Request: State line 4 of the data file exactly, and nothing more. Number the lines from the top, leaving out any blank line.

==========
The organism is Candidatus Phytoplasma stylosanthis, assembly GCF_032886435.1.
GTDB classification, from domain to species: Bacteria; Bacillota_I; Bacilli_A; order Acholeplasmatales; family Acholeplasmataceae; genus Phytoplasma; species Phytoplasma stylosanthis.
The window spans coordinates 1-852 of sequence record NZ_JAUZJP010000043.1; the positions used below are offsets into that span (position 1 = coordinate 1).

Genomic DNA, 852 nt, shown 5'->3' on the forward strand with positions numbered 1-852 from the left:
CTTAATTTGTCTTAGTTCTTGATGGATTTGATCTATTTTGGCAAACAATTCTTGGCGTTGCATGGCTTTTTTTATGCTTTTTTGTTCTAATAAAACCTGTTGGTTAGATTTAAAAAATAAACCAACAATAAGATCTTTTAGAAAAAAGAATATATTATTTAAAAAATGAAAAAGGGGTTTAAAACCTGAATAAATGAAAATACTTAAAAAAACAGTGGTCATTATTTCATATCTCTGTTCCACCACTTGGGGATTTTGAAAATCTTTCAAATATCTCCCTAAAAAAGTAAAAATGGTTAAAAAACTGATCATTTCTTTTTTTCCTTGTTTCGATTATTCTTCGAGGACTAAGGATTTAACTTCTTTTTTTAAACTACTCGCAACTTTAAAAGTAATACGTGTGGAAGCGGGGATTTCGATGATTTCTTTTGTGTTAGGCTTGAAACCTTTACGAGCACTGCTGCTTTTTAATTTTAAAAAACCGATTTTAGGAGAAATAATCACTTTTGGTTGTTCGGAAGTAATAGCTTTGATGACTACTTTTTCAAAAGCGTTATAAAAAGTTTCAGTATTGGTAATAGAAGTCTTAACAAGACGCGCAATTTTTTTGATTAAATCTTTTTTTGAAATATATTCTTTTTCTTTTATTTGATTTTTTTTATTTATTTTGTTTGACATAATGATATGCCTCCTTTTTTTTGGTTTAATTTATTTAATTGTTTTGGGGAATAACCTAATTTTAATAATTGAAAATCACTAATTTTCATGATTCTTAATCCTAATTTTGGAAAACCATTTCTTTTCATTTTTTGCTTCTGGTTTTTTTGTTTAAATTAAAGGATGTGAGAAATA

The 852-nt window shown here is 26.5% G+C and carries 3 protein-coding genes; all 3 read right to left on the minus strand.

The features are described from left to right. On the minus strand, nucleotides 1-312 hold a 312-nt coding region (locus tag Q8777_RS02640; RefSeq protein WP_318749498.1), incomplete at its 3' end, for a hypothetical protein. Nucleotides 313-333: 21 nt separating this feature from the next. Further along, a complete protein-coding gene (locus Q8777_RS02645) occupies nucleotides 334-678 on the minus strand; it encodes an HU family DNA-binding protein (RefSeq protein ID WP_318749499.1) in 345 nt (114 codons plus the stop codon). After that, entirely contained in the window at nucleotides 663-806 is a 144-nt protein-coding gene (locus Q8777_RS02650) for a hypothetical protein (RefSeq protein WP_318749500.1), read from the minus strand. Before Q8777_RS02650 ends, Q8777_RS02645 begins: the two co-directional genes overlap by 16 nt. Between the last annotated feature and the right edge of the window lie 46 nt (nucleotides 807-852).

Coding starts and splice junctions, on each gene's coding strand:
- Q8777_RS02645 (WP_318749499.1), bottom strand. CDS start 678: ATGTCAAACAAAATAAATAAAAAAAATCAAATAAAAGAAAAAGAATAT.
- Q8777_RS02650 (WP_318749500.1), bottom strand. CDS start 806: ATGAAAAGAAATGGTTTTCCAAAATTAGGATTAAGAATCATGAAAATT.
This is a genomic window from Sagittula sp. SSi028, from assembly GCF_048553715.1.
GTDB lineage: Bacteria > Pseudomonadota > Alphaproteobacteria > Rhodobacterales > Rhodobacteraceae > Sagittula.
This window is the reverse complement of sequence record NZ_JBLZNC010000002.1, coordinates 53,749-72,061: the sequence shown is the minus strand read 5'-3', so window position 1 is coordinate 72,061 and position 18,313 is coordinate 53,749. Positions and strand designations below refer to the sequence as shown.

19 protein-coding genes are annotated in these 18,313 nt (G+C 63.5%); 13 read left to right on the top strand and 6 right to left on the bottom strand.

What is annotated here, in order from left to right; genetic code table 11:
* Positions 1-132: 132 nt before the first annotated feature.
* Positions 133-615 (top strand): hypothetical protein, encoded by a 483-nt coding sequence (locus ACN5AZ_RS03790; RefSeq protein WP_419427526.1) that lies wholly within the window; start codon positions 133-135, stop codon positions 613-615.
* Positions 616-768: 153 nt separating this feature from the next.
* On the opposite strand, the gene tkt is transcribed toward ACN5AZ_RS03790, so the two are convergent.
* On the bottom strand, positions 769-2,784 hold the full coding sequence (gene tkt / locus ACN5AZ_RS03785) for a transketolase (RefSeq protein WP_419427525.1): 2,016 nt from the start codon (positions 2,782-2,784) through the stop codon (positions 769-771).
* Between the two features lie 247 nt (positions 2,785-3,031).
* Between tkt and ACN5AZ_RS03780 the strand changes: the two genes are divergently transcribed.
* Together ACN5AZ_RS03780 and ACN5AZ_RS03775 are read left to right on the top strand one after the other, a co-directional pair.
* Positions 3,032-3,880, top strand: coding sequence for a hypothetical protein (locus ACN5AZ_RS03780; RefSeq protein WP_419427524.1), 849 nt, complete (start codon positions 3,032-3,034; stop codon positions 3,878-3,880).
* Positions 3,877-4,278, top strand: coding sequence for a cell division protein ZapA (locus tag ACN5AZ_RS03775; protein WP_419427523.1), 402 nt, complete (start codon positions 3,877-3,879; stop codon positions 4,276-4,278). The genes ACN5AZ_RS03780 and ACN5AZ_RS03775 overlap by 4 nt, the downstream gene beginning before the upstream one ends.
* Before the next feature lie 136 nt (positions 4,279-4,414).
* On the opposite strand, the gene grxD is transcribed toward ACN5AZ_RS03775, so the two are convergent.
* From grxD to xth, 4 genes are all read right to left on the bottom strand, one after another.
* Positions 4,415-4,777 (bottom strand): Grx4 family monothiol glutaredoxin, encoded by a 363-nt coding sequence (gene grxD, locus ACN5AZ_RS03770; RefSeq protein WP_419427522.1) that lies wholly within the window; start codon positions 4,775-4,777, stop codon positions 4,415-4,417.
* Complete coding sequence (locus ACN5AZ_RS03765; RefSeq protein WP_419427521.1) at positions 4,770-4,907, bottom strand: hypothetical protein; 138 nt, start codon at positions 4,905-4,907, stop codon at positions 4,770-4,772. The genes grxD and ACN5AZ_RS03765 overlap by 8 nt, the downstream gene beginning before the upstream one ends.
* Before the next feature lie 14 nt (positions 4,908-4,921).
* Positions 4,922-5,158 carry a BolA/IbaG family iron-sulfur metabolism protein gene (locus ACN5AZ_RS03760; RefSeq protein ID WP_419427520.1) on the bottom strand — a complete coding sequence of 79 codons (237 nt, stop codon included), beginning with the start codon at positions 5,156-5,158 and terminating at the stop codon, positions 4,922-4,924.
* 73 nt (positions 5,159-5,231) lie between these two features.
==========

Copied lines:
Genomic DNA, 852 nt, shown 5'->3' on the forward strand with positions numbered 1-852 from the left: